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Allman Brothers Band

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ENTERTAINMENT
August 30, 1994 | By Sam Wood, FOR THE INQUIRER
Nine bands, two stages, no waiting. So it didn't have the cutting-edge cachet of Lollapalooza or the familial air of the Philadelphia Folk Festival. And there was no attempt to create an era-defining experience a la Woodstock. But Sunday's HORDE (Horizons of Rock Developing Everywhere) Festival - a traveling gypsy caravan of jam-happy musicians and neo-hippy hucksters - featured full sets by Allman Brothers Band and Blues Traveler, and truncated sets by Big Head Todd and the Monsters, the Screaming Cheetah Wheelies, God Street Wine, Rusted Root and others.
NEWS
July 15, 1989 | By Scott Brodeur, Special to The Inquirer
Standing side by side, Dickie Betts and Warren Haynes traded guitar runs at the Spectrum last night. It was vintage Allman Brothers Band, with a trace of new flair. Betts represented the old school: Macon, Ga., the Fillmore East and Duane Allman. Haynes, who played on Betts' solo album, was the link to the present - and the possible future - of the Allman Brothers Band, which is celebrating its 20th anniversary on this tour. The two wailed, going back and forth for solos, then combined for some nimble-fingered harmony parts on all-out versions of "Southbound" and "Jessica.
NEWS
October 26, 1991 | By Joe Logan, Inquirer Staff Writer
Twenty years ago next Tuesday, the wailing stopped. Duane Allman, driving force behind the bluesy Southern rock band the Allman Brothers and an emerging rock icon of the '70s, lost control of his motorcycle on a Macon, Ga., street and was killed. So the wailing stopped, along with the whining, the crying, the squealing and the whimpering that the 24-year-old Allman could wring out of a Les Paul guitar. Rock fans, braced for a spate of million-selling albums from the Allman Brothers, took it hard.
ENTERTAINMENT
June 22, 1989 | By John Milward, Special to The Inquirer
When Gregg Allman arrived in Florida on May 22 to plan a summer tour with what's left of the Allman Brothers Band, he couldn't help being taken aback by the fact that it was 20 years ago to the day that he'd arrived in Jacksonville to join his older brother Duane's new band. "My brother had sent me a plane ticket," recalls Allman, who was living in California, "and told me to get my hide to Jacksonville. I was broke, so I put the ticket in my pocket and stuck out my thumb.
ENTERTAINMENT
March 26, 2013 | By Nick Cristiano, Inquirer Staff Writer
They were guitar gods of the highest order, and Duane Allman and Stevie Ray Vaughan each revitalized American music in his own way before dying far too young. Two new releases - the seven-CD Skydog: The Duane Allman Retrospective and the two-CD, 30th-anniversary reissue of Vaughan's Texas Flood - remind us of their enduring brilliance and power. Duane Allman is best-known as the founder of the Allman Brothers Band, the group that pretty much invented and then transcended Southern rock with its adventurous amalgam of rock, blues, country, jazz, and soul.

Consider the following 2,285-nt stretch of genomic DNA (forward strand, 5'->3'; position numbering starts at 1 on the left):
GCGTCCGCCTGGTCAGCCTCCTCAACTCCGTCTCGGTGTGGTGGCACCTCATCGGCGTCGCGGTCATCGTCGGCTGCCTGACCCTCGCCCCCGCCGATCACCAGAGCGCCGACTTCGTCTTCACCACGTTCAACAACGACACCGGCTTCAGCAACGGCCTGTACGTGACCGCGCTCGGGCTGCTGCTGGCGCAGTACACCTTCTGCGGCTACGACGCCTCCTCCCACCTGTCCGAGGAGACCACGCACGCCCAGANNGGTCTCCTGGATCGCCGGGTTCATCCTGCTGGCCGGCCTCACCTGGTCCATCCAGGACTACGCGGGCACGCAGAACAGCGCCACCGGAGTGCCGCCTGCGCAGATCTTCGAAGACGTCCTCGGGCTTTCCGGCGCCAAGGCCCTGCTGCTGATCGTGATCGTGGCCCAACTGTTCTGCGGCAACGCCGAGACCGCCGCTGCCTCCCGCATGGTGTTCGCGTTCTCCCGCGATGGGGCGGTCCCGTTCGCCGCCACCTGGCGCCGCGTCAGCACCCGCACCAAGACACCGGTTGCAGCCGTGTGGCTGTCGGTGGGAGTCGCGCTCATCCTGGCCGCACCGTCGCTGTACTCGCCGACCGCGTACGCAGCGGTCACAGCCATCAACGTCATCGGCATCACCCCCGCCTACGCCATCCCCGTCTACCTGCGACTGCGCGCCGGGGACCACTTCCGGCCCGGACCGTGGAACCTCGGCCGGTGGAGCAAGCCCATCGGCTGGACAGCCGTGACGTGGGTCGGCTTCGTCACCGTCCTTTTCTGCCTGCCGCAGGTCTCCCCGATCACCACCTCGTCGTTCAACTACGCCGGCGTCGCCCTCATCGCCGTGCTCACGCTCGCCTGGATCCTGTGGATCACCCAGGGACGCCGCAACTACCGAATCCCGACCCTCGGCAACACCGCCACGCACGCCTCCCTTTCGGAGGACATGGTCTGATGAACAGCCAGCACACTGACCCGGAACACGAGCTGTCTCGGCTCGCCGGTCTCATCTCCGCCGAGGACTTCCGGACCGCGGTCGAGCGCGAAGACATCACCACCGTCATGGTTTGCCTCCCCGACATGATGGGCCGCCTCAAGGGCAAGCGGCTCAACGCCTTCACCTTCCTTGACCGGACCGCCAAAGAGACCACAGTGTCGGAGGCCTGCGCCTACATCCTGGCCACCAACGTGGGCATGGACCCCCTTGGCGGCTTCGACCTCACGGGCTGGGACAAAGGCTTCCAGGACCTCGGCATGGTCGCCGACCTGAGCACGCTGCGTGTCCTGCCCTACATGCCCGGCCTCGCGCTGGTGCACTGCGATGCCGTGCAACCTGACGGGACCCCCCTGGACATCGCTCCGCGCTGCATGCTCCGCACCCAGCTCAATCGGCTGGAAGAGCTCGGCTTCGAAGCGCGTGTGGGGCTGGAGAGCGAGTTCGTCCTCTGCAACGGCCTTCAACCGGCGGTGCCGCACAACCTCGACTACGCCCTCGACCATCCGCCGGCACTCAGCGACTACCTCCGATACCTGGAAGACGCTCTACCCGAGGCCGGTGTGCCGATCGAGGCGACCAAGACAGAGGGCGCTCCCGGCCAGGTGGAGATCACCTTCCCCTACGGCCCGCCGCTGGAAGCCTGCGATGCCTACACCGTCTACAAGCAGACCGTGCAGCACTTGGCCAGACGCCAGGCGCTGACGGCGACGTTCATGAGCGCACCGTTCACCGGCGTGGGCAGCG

ENTERTAINMENT
December 28, 2012 | By Nicole Pensiero, For The Inquirer
Gov't Mule has such a massive catalog of songs that front man Warren Haynes says it's unlikely the band will repeat any of them during its two-night run at the Tower Theater. In fact, he says, it's possible that none of the songs played in Philly will even make their way to New York's Beacon Theatre for the quartet's two-night stand there. "It's literally hundreds of songs," the soft-spoken guitarist and singer said. "We usually go for three hours or so. It ends up being a long night, but you're pleasantly exhausted at the end of it. " Based on the fact that Haynes is a full-time member of both Gov't Mule and the Allman Brothers Band - and has a solo career - you'd expect him to be, uh, pleasantly exhausted offstage, too. But the musician, 52, whose controlled intensity nabbed him the No. 23 spot on Rolling Stone's "100 Greatest Guitarists" list, says he is quite energized by his musical path.
ENTERTAINMENT
January 20, 1986 | By Fen Montaigne, Inquirer Staff Writer (The Associated Press and United Press International contributed to this report.)
Alice Walker, the sharecropper's daughter whose novel The Color Purple won the 1983 Pulitzer Prize for fiction, returned to her home town of Eatonton, Ga., over the weekend for the local premiere of the movie based on the book. As a child in the central Georgia farming community, Walker was relegated along with other blacks to the balcony seats at the town's only theater, the Pex. But on Saturday, limousines ferried her relatives to the Pex, and residents literally rolled out the red carpet for her at the theater entrance.